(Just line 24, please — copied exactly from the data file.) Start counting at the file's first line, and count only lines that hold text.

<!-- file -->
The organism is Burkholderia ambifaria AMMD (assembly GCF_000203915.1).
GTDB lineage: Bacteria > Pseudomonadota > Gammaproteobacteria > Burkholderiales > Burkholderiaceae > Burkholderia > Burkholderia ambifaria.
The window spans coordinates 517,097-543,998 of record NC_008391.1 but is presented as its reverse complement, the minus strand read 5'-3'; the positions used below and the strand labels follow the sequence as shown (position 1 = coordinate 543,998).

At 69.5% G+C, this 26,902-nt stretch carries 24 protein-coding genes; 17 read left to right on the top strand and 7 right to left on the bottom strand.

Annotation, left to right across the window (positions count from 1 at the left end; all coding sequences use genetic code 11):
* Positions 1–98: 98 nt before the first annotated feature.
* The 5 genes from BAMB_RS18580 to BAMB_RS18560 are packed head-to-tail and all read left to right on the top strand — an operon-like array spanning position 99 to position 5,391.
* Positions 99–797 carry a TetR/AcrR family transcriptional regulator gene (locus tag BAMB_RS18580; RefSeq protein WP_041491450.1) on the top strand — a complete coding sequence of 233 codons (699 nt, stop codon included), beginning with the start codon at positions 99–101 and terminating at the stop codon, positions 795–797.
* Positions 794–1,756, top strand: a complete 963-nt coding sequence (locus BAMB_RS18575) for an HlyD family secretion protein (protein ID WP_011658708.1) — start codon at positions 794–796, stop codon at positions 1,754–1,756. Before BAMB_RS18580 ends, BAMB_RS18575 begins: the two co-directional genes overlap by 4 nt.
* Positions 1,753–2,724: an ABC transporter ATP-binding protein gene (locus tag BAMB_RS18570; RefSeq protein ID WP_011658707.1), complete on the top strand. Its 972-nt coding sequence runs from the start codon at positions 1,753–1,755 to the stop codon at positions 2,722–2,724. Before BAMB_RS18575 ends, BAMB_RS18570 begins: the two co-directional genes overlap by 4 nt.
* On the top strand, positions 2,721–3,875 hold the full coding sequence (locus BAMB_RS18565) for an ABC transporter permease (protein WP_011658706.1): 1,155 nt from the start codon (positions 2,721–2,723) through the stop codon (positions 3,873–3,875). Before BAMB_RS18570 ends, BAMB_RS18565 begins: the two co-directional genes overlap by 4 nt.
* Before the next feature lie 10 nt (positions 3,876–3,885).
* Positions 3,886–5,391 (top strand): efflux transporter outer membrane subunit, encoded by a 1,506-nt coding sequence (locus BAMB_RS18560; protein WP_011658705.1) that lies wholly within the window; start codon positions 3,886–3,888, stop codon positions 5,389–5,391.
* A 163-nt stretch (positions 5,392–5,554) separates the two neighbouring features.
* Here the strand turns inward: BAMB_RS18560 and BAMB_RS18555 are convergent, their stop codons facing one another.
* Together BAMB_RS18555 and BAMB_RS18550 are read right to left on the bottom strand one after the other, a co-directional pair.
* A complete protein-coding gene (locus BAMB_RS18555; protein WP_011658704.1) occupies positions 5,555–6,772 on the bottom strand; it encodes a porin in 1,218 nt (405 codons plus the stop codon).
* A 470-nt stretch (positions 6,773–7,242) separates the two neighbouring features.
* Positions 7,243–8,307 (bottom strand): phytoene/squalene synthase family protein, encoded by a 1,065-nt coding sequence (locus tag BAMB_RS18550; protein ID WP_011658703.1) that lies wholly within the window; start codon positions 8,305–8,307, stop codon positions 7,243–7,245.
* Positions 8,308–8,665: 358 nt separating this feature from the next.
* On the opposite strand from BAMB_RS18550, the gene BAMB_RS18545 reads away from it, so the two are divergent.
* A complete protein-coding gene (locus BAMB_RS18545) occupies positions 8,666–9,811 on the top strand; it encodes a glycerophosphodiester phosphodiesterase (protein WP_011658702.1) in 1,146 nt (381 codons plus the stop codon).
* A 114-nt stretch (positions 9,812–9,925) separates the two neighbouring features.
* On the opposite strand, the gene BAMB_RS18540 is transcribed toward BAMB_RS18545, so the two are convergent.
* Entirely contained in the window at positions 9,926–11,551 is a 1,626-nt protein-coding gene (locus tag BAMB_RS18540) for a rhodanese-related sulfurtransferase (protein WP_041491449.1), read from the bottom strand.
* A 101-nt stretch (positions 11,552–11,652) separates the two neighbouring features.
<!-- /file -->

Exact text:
* On the opposite strand, the gene BAMB_RS18540 is transcribed toward BAMB_RS18545, so the two are convergent.